This can be bad. It could depress the psyche; completely let the air out of gumption to the point of wishing you hadn't started the job at all. If it's your only means of transport, anxiety sets in to the point of desperation leading to irrational and poor decisions compounding the problem.
The mind needs a break; a diversion. Sitting there staring at the thing only makes it worse. Some of the best ideas, revelations and theories happen when one walks away from the situation — literally. At some point, solutions begin to develop, and connections are made subconsciously. Then, hours later, the ego is reinflated, and you're back at it.
A bad situation is a good thing, though, possibly the best thing that could've happened because nothing fortifies the intellect better then when dealt a bad hand. Research, resourcefulness and improvisation mixed with common sense remap and create new thought processes.
This is red-blooded American gumption. At some point, when you're driving down the road, a sudden release of endorphins at the thought of your accomplishments gives a rush like no other.
You, kind sir or madam, are unstoppable.
Porsche repair is an art. And like any of the arts, possessing some sort of aptitude is fundamental; and practice, like further education, is mandatory. Aside from broadening mechanical understanding, it also broadens interests.
A kink for metallurgy, plastics, bolt grades and chemical compounds may develop. Suddenly, nights are spent reading about material specifications, manufacturing processes and nuances such as breakaway torque on M6 bolts fastened with Loctite 270.
The art of Porsche repair is found in the smallest of details.
Aside from learning how to fix the thing, an understanding of why Porsche engineered and spec'd a specific material for this such-and-such part develops. Familiarity with all aspects of engineering and its related sciences gives one a keener sense of a concept we've come to expect from Porsche: quality.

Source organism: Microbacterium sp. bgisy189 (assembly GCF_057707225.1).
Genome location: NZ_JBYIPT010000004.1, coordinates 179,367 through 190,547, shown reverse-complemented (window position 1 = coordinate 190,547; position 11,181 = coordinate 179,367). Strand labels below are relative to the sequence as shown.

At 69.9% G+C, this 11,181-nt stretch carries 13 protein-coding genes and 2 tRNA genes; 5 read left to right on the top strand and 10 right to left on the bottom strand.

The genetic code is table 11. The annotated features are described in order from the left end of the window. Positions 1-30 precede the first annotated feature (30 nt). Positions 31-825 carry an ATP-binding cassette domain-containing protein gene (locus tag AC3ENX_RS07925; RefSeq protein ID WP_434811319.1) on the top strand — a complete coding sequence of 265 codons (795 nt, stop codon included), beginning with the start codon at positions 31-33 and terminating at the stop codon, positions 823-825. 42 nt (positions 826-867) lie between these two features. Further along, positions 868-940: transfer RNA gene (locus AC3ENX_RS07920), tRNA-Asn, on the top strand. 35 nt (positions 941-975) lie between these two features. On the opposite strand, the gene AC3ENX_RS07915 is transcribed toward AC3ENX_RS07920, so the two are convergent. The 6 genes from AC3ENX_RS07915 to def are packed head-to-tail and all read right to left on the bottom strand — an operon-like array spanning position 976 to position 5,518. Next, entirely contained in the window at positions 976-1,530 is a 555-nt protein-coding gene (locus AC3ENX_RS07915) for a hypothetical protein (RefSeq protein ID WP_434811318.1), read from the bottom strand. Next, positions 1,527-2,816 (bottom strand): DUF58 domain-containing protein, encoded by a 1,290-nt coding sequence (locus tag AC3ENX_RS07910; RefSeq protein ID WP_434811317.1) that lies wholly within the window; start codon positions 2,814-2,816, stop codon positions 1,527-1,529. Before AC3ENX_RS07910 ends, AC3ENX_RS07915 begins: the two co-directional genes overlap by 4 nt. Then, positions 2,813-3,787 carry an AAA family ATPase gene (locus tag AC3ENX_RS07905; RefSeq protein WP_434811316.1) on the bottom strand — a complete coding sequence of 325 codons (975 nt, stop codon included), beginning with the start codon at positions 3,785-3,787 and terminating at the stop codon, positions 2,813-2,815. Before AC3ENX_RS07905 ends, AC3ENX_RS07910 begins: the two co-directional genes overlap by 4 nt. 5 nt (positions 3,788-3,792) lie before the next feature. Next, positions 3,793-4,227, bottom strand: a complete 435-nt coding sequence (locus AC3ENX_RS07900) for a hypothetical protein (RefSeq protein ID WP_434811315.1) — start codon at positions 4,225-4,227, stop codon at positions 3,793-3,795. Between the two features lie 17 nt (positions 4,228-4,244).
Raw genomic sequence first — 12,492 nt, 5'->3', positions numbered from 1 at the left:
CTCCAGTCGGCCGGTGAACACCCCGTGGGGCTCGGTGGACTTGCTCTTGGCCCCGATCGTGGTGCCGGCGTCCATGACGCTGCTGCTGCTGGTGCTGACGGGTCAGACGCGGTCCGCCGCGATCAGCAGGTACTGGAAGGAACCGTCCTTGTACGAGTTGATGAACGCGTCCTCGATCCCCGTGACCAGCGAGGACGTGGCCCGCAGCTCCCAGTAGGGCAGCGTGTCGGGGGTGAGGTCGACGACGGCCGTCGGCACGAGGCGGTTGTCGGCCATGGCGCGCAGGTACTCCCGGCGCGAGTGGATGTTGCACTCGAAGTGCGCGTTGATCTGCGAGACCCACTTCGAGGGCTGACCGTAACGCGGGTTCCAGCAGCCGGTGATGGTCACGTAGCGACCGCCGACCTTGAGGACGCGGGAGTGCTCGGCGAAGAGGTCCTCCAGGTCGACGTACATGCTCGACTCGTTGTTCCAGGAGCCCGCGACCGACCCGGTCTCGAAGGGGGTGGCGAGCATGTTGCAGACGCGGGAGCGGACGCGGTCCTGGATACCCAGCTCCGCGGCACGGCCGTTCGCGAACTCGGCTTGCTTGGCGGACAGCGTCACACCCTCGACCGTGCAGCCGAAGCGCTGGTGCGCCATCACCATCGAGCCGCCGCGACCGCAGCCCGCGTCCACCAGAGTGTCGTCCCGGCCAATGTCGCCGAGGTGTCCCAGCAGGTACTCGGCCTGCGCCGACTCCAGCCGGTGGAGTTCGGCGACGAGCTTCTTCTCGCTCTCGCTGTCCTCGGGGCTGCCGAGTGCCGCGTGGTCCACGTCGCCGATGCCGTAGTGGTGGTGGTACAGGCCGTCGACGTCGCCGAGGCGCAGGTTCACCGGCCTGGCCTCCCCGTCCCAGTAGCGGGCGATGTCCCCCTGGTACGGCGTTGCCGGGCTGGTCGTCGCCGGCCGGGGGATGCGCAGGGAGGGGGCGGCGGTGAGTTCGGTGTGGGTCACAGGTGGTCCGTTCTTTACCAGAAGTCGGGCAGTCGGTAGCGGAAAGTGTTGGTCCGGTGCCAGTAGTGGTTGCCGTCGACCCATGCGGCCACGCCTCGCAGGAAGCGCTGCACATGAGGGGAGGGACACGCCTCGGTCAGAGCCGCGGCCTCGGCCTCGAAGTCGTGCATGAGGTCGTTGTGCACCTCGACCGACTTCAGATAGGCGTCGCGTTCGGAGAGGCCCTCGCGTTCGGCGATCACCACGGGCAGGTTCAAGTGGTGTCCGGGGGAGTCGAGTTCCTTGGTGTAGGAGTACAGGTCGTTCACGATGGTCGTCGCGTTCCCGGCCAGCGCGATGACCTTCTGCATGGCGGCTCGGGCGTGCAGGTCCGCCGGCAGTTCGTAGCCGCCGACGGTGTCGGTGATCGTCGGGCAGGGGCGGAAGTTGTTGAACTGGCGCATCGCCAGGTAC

There's quality of the first order that originates from the factory; the second order appears when maintaining that first order. It's difficult to gauge the quality of workmanship of this second order when the work is hidden from plain view as is the case with mechanical maintenance.
The Porsches I've purchased have been dealer-maintained to the letter; the stacks of repair orders that came with them are proof. Moreover, they serve as a blueprint of who's been where doing what and when. Here's where things get interesting.
So, it was a "specialist" who stripped bores, gouged mating surfaces and failed to properly connect/torque/seat X, Y and Z on at least two of these machines before I got there. Inexperience, a bad day or a distraction could've been anyone of the reasons.
These minor mistakes weren't necessarily preludes to catastrophic failure, but they did give an idea of the kind of care taken and help distinguish good quality from bad.
There's a mentality suggesting one has no business getting involved with such matters of complexity that should be left to specialists who've been properly trained. Nonsense. That's an elitist point of view with no bearing on the desire to learn on one's own terms.
While you may have not been factory trained, and it might take you longer to perform a job, you've gumption on your side. By sourcing the correct information, asking questions, investing in quality tools and honing your skill set job after job — sometimes learning things the hard way — you'll come away with something the specialist isn't likely to have: a deeper understanding and appreciation for your Porsche.
You've become one with it.
Investing in the proper tools and learning to use them properly offers more than peace of mind.